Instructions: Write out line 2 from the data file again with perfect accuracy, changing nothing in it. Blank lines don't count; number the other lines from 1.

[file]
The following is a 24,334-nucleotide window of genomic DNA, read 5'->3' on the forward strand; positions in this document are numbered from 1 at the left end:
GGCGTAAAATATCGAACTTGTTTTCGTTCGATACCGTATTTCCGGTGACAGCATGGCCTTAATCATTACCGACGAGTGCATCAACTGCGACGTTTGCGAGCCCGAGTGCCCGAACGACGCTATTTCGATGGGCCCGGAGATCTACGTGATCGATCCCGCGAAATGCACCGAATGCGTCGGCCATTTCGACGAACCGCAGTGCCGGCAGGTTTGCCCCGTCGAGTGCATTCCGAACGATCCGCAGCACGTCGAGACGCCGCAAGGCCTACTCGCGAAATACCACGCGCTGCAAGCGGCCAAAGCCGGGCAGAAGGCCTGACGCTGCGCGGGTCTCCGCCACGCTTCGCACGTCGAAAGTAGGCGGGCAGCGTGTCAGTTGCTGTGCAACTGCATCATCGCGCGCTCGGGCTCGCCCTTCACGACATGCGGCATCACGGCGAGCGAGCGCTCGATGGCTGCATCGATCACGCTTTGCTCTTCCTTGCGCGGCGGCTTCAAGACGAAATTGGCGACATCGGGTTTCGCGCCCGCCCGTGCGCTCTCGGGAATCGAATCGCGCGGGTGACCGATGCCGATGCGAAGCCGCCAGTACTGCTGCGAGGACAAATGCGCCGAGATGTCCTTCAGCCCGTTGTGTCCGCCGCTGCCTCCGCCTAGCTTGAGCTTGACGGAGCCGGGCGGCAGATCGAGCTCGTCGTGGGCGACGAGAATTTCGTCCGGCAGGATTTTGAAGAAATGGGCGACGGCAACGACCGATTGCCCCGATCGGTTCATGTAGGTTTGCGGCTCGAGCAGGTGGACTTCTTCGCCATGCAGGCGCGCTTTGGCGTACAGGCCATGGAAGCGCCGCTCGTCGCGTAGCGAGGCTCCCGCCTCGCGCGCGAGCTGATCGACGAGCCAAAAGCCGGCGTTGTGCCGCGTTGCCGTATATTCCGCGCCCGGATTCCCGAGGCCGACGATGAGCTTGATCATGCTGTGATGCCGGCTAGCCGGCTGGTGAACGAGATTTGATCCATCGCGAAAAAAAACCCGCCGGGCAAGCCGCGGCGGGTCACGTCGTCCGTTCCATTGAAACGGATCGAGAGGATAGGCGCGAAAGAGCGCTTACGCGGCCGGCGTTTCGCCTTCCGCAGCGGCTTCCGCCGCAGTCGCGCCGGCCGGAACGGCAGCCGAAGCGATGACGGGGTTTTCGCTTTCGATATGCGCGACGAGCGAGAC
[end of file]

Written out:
GGCGTAAAATATCGAACTTGTTTTCGTTCGATACCGTATTTCCGGTGACAGCATGGCCTTAATCATTACCGACGAGTGCATCAACTGCGACGTTTGCGAGCCCGAGTGCCCGAACGACGCTATTTCGATGGGCCCGGAGATCTACGTGATCGATCCCGCGAAATGCACCGAATGCGTCGGCCATTTCGACGAACCGCAGTGCCGGCAGGTTTGCCCCGTCGAGTGCATTCCGAACGATCCGCAGCACGTCGAGACGCCGCAAGGCCTACTCGCGAAATACCACGCGCTGCAAGCGGCCAAAGCCGGGCAGAAGGCCTGACGCTGCGCGGGTCTCCGCCACGCTTCGCACGTCGAAAGTAGGCGGGCAGCGTGTCAGTTGCTGTGCAACTGCATCATCGCGCGCTCGGGCTCGCCCTTCACGACATGCGGCATCACGGCGAGCGAGCGCTCGATGGCTGCATCGATCACGCTTTGCTCTTCCTTGCGCGGCGGCTTCAAGACGAAATTGGCGACATCGGGTTTCGCGCCCGCCCGTGCGCTCTCGGGAATCGAATCGCGCGGGTGACCGATGCCGATGCGAAGCCGCCAGTACTGCTGCGAGGACAAATGCGCCGAGATGTCCTTCAGCCCGTTGTGTCCGCCGCTGCCTCCGCCTAGCTTGAGCTTGACGGAGCCGGGCGGCAGATCGAGCTCGTCGTGGGCGACGAGAATTTCGTCCGGCAGGATTTTGAAGAAATGGGCGACGGCAACGACCGATTGCCCCGATCGGTTCATGTAGGTTTGCGGCTCGAGCAGGTGGACTTCTTCGCCATGCAGGCGCGCTTTGGCGTACAGGCCATGGAAGCGCCGCTCGTCGCGTAGCGAGGCTCCCGCCTCGCGCGCGAGCTGATCGACGAGCCAAAAGCCGGCGTTGTGCCGCGTTGCCGTATATTCCGCGCCCGGATTCCCGAGGCCGACGATGAGCTTGATCATGCTGTGATGCCGGCTAGCCGGCTGGTGAACGAGATTTGATCCATCGCGAAAAAAAACCCGCCGGGCAAGCCGCGGCGGGTCACGTCGTCCGTTCCATTGAAACGGATCGAGAGGATAGGCGCGAAAGAGCGCTTACGCGGCCGGCGTTTCGCCTTCCGCAGCGGCTTCCGCCGCAGTCGCGCCGGCCGGAACGGCAGCCGAAGCGATGACGGGGTTTTCGCTTTCGATATGCGCGACGAGCGAGAC